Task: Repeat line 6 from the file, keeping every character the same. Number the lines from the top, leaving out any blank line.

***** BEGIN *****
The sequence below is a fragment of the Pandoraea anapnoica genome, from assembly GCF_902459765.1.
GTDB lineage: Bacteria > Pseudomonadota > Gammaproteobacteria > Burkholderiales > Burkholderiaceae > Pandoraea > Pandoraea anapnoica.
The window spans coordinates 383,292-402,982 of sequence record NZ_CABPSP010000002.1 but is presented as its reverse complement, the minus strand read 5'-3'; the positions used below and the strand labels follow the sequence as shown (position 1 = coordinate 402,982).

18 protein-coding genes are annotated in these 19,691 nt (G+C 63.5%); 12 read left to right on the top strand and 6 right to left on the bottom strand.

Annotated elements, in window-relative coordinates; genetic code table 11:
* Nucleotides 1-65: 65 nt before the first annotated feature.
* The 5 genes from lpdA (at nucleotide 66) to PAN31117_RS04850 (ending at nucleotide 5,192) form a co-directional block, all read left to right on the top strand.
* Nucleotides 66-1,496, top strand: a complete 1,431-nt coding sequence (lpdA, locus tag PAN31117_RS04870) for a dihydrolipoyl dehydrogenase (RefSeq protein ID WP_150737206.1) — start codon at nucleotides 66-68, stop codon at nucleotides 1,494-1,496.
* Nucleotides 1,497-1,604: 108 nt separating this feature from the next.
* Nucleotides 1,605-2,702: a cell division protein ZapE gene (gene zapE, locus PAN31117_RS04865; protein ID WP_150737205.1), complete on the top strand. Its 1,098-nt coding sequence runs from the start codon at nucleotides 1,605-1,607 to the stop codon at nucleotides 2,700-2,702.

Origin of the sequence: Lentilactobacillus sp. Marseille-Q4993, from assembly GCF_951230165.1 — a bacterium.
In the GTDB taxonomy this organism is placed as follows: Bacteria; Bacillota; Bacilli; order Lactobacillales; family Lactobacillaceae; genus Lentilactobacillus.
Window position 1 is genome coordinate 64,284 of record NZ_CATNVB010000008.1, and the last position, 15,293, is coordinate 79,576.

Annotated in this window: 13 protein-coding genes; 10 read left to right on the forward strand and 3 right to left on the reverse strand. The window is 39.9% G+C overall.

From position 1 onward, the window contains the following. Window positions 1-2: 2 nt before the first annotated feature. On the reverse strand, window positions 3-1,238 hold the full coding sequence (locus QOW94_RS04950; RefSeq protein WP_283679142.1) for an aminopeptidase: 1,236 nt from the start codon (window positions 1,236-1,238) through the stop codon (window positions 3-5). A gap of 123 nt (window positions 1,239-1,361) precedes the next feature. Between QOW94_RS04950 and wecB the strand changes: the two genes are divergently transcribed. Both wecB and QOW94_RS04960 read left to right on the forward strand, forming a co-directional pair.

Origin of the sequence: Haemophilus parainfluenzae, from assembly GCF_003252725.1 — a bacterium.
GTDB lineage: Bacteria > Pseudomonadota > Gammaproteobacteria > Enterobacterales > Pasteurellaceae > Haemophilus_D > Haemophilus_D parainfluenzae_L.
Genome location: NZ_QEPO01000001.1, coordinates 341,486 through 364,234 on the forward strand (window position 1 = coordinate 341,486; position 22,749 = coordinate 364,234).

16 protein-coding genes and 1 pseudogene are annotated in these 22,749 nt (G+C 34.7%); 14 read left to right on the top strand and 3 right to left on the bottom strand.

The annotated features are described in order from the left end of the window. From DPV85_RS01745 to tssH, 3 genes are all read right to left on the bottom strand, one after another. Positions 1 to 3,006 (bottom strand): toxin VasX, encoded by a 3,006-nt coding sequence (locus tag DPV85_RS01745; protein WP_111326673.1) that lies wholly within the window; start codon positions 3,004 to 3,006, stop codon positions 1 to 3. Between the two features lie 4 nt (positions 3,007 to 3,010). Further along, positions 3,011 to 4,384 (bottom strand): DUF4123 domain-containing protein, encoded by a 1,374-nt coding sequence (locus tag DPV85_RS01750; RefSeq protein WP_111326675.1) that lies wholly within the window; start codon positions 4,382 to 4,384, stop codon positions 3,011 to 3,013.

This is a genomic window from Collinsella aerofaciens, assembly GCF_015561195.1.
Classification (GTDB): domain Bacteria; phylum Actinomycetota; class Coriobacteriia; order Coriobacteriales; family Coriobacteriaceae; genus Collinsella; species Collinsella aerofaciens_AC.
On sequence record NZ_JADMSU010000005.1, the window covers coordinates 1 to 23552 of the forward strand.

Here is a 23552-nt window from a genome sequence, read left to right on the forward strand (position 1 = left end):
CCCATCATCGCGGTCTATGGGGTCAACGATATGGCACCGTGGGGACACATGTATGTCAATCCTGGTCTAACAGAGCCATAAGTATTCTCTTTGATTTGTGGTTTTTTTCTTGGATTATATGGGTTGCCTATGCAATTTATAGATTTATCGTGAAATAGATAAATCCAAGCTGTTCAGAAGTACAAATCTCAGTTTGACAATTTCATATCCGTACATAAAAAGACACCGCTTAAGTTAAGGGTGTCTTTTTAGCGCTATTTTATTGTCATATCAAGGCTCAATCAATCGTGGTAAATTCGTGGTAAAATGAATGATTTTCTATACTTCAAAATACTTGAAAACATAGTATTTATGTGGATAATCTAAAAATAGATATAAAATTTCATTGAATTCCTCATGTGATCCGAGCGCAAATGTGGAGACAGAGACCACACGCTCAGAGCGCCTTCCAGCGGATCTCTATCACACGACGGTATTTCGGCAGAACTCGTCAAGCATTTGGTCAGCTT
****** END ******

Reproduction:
* Nucleotides 1-65: 65 nt before the first annotated feature.